Authors: Bruce Mehler (MIT AgeLab & N.E. Univ. Transportation Center, Cambridge, MA) , Bryan Reimer (MIT AgeLab & N.E. Univ. Transportation Center, Cambridge, MA) , Chaiwoo Lee (MIT AgeLab & N.E. Univ. Transportation Center, Cambridge, MA) , David Kidd (Insurance Institute for Highway, Safety, Arlington, VA) , Ian Reagan (Insurance Institute for Highway, Safety, Arlington, VA)
Driver interaction with two production voice-command interfaces representing differing user interface design approaches were compared under onroad highway driving conditions. A sample of 80 drivers was randomly assigned to drive each vehicle (40 per vehicle). During voice-based phone contact calling and destination address entry, participants in one vehicle showed, on average, statistically significant “better” performance in terms of task completion time, mean glance duration, total off-road glance time, and total number of glances. However, these objective measures do not fully characterize the overall experience of participants. An analysis of error rates and subjective report of attitudes, effects on driving behavior, and behavioral intentions relative to their exposure to the two systems provided important, complementary and sometimes contrasting data about the relative advantages of each implementation.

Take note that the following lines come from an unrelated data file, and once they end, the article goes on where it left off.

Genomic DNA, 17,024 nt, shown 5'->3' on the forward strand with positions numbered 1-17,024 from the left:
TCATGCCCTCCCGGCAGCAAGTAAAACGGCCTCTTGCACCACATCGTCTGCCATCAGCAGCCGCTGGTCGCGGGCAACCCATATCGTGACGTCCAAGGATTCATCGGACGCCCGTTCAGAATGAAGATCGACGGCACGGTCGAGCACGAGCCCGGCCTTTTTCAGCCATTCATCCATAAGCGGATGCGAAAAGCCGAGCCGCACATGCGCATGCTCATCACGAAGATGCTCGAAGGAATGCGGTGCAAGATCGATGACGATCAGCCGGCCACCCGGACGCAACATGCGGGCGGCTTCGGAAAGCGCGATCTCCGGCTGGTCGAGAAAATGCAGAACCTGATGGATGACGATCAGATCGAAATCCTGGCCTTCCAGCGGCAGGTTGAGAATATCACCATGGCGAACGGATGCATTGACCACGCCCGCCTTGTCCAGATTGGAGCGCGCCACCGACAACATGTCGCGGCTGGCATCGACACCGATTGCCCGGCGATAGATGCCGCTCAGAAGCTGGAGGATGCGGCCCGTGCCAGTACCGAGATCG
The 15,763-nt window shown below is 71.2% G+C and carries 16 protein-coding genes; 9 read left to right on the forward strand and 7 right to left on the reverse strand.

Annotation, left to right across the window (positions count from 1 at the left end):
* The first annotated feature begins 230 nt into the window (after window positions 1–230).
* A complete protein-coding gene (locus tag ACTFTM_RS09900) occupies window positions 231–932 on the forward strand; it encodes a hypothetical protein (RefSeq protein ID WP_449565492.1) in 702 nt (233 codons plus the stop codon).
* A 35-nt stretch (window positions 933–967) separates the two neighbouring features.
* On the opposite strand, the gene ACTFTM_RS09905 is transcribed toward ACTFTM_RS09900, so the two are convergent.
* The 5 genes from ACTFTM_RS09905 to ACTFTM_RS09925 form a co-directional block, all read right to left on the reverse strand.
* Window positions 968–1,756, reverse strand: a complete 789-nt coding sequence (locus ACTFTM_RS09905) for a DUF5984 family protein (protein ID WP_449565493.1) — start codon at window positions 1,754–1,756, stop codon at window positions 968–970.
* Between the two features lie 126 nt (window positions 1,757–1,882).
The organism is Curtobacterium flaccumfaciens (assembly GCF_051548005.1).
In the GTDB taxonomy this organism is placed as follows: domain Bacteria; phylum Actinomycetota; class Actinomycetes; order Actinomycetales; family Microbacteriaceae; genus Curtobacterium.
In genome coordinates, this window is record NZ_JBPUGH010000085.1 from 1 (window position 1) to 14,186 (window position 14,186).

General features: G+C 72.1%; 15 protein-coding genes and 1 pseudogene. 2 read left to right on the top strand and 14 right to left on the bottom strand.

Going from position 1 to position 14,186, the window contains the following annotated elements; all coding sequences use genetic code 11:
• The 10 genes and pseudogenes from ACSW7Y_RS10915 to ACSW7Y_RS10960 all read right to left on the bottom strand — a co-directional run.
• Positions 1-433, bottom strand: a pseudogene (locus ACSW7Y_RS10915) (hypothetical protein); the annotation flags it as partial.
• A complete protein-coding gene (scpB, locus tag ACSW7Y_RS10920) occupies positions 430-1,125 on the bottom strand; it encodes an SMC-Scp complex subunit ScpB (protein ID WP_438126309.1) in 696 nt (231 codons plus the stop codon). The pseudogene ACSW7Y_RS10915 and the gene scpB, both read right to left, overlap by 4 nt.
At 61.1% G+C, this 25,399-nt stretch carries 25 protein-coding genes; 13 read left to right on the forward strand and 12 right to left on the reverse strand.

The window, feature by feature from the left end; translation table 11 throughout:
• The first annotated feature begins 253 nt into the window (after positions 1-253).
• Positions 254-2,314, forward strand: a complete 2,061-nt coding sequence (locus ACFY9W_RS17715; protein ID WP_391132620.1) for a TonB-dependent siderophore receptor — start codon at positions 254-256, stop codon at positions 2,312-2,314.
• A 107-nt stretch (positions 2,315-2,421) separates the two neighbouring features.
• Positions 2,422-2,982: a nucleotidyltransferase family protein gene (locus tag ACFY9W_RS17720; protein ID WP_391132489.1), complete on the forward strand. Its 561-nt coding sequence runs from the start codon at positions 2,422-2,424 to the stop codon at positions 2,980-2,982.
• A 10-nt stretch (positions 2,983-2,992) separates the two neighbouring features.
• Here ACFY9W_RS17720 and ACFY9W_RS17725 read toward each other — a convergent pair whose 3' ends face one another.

How to Cite: Mehler, B. , Reimer, B. , Lee, C. , Kidd, D. & Reagan, I. (2017) “Considering Self-Report in the Interpretation of Objective Performance Data in the Comparison of HMI Systems”, Driving Assessment Conference. 9(2017). doi: https://doi.org/10.17077/drivingassessment.1630